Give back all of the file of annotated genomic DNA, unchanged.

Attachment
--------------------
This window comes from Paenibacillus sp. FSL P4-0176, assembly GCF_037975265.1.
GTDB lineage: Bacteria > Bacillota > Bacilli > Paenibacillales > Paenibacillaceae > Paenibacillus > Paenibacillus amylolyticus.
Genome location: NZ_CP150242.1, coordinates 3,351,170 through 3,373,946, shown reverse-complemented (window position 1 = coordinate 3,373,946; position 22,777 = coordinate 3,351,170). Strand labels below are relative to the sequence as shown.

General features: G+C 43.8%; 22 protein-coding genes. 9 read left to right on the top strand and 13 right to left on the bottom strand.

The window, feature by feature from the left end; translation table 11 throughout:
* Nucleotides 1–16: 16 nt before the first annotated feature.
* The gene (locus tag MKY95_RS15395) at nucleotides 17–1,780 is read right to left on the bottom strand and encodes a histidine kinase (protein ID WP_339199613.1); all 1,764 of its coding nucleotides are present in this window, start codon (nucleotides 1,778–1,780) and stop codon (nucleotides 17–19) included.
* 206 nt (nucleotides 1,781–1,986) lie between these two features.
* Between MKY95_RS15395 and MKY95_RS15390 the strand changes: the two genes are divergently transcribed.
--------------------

This window comes from Paenibacillus sp. FSL P4-0176, assembly GCF_037975265.1.
GTDB lineage: Bacteria > Bacillota > Bacilli > Paenibacillales > Paenibacillaceae > Paenibacillus > Paenibacillus amylolyticus.
Genome location: NZ_CP150242.1, coordinates 3,351,170 through 3,373,946, shown reverse-complemented (window position 1 = coordinate 3,373,946; position 22,777 = coordinate 3,351,170). Strand labels below are relative to the sequence as shown.

General features: G+C 43.8%; 22 protein-coding genes. 9 read left to right on the top strand and 13 right to left on the bottom strand.

The window, feature by feature from the left end; translation table 11 throughout:
* Nucleotides 1–16: 16 nt before the first annotated feature.
* The gene (locus tag MKY95_RS15395) at nucleotides 17–1,780 is read right to left on the bottom strand and encodes a histidine kinase (protein ID WP_339199613.1); all 1,764 of its coding nucleotides are present in this window, start codon (nucleotides 1,778–1,780) and stop codon (nucleotides 17–19) included.
* 206 nt (nucleotides 1,781–1,986) lie between these two features.
* Between MKY95_RS15395 and MKY95_RS15390 the strand changes: the two genes are divergently transcribed.